Intrepid Spirit Blog
|Posted on December 18, 2016 at 3:10 AM|
I love to profile some of the fascinating and inspiring people I have had the honor to meet throughout my life. This month I present to you Erin Cronican who I met working as a standardized "fake" patient (for med students) many moons ago in San Diego. Erin was always a self-starter and from the time I met her was always working hard (and succeeding!) at the business of being an actor. An incredibly gifted actress, she currently is starring as Lady Macbeth in NYC. I find her story particularly inspiring for many reasons and so with no further ado I present to you our interview!
Jennifer Jonassen: Tell us about your upcoming production of Macbeth!
Erin Cronican: Our production of MACBETH is running in NYC with my company, The Seeing Place - an ensemble theater company that uses an actor-driven rehearsal process derived from the practices of the Group Theatre. We have an amazing cast of 14 people, and one thing we’re committed to with this production is giving more opportunities to women and, within those opportunities, break open the stereotypes of the roles to make the characters more dimensional than typically seen played.
I’m very lucky to have the opportunity to play Lady Macbeth in this production, and I also co-direct and produce. This is the second time I’ve done the play - I played Lady Macduff in college.
Jennifer Jonassen: Macbeth is definitely one of my all time favorite plays! I so wish I could see you play Lady Macbeth! And your marketing is brilliant.
Erin Cronican: Thank you! One of my favorite things about MACBETH is how complex and multi-faceted it is. But we rarely get to see that because there’s this performance standard of Lady Macbeth being a maniacal manipulative force, and the Witches being crazy and demonic. In our production, we try to examine what is actually going on in the story to make the women behave the way they do. Lady Macbeth has just lost a child, and we incorporate that into the opening moments of her first scene. We also invited our actors playing the Three Witches and Hecate to look at what their responses would be in the midst of a war-torn country that doesn’t support their pagan views, ostracizing them to the point that they have to take action. It made a huge difference in our audiences modern understanding of the play. And as an actor that self-produces, that’s very gratifying.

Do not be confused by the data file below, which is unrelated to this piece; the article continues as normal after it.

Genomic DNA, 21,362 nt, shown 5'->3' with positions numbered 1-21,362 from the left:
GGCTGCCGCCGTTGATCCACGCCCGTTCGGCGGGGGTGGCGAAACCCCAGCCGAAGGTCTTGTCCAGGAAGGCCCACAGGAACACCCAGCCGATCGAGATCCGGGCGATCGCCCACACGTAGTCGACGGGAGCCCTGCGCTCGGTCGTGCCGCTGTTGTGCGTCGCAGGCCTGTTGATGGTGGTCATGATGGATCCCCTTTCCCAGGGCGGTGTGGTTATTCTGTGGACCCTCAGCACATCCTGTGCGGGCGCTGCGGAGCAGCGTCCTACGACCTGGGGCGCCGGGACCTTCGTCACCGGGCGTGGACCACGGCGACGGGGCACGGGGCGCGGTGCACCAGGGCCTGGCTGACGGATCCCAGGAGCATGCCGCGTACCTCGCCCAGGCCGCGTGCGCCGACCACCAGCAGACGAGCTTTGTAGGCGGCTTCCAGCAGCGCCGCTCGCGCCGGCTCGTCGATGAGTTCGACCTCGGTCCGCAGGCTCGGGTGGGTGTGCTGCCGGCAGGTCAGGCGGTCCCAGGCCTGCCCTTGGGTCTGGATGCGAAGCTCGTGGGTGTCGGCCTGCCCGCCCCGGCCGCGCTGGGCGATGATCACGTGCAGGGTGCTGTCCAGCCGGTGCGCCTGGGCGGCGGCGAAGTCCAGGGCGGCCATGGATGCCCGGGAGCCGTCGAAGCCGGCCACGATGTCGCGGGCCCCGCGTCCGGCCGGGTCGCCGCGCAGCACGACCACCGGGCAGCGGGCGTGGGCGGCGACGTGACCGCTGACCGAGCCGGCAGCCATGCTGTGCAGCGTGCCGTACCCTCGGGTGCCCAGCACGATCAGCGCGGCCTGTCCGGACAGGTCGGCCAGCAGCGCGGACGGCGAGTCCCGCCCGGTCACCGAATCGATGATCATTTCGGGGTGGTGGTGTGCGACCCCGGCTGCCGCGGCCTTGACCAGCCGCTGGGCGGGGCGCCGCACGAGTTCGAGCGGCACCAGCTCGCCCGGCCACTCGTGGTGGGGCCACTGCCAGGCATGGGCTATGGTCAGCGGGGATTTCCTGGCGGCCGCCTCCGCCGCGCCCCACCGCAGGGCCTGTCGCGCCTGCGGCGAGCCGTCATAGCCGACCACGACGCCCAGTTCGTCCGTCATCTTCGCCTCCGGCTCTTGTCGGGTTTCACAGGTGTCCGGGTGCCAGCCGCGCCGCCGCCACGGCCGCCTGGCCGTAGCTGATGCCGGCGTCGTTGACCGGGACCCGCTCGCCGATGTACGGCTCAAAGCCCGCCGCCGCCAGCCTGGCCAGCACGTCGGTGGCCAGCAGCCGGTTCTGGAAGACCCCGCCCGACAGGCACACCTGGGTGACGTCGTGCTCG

Jennifer Jonassen: You have so many talents! Talk a little about The Seeing Place and Actors Enterprise.
Erin Cronican: Thank you! The Seeing Place is a theater company I co-founded with my (now) boyfriend in 2009. The company is completely comprised of actors, and we make it our mission to train the next generation of actor-producers in a supportive, artistic environment. With that, we put a contemporary spin on published works by master playwrights, like John Patrick Shanley, Anton Chekhov, Marsha Norman, Rebecca Gilman, Christopher Shinn, Tom Stoppard, and Shakespeare (to name a few.) And we do all of it under our Affordable Ticket Initiative, where all tickets are $15 to make great theater more accessible.
The Actors’ Enterprise is my career coaching service which I launched in 2007 to help actors learn how to manage the business aspects of their career. The idea is that if actors understand how the business works, they’ll feel more empowered as they manage their careers and have solid, concrete steps to take to build to where they want to be. It’s the supportive day job I created to fill in the gaps from the income of my acting career.
I view my work with The Seeing Place and The Actors’ Enterprise as part of my personal mission - I like to leave everyone feeling more empowered, creative and inspired. I feel very lucky to be able to structure my life the way I want to, and I think everyone else should be able to do that, too.
Jennifer Jonassen: Have you ever dealt with stage fright?